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Tie election declared in Alabama GOP primary; winner to be decided ‘by lot’

In a stark reminder that every vote matters, an Alabama GOP state Senate primary race was declared a tie and will be decided “by lot.”

Unofficial results for the GOP primary in Senate District 27 had Auburn City Councilman Jay Hovey leading incumbent state Sen. Tom Whatley by a single vote. But on Saturday, the Alabama Republican Party Candidate Committee declared the race officially a tie and said the outcome would be determined by lot or by another game of chance, in accordance with state law.

Hovey accused the party of counting an unregistered voter to bring the race to a tie in a statement to the Montgomery Advertiser.

“Certainly every vote is important and it’s unfortunate if anyone is mistaken that they are registered to vote,” Hovey wrote. “But if the proper, legal process isn’t followed to register, a person shouldn’t be allowed to cast a ballot to be considered.”

The party did not give a reason for its decision.

The relevant state law that will decide the primary election is Alabama Code 17-12-23.

It states: “In all elections where there is a tie between the two highest candidates for the same office, for all county or precinct offices, it shall be decided by lot by the sheriff of the county in the presence of the candidates; and in the case of the office of circuit judge, senator, representative, or any state officer not otherwise provided for, the Secretary of State shall, in the presence of the Governor, and such other electors as may choose to be present, decide the tie by lot.”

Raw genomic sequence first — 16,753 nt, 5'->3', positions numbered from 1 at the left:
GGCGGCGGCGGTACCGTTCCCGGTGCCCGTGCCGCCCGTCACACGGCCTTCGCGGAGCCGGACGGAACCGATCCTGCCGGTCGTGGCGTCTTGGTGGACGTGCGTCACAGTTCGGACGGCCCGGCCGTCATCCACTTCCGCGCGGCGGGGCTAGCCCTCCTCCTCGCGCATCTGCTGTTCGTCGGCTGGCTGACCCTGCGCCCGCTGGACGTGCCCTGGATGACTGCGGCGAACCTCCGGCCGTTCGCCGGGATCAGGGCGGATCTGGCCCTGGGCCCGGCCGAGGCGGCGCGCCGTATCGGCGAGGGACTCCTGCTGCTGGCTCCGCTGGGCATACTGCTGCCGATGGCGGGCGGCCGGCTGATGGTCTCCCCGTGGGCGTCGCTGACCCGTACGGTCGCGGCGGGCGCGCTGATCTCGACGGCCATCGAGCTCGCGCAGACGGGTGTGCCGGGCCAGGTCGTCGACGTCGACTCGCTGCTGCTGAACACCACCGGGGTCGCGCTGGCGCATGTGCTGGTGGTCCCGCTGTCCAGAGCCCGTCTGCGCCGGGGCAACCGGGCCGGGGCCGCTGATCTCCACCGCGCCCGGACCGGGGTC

According to Alabama Secretary of State John Merrill, the race could be decided by any game of chance that both candidates agree to play.

“It could be a roll of a dice, high card, or rock-paper-scissors,” Merrill told in March. Historically, ties in Alabama elections have been resolved by coin toss. “The sheriff is the one responsible for flipping the coin,” Merrill said.

Unofficially, the challenger Hovey earned 8,373 votes compared to the incumbent Whatley’s 8,372.

Whatley had vastly outspent his opponent, dropping nearly $1.3 million for his re-election bid, while Hovey only spent $103,000.

A press release from the state GOP did not indicate when or how the tie will be broken.

Whichever candidate wins the game of chance will face Democratic nominee Sherri Reese in the election for Senate District 27 this November. Reese was unopposed for the Democratic nomination. District 27 includes parts of Lee, Russell, and Tallapoosa counties.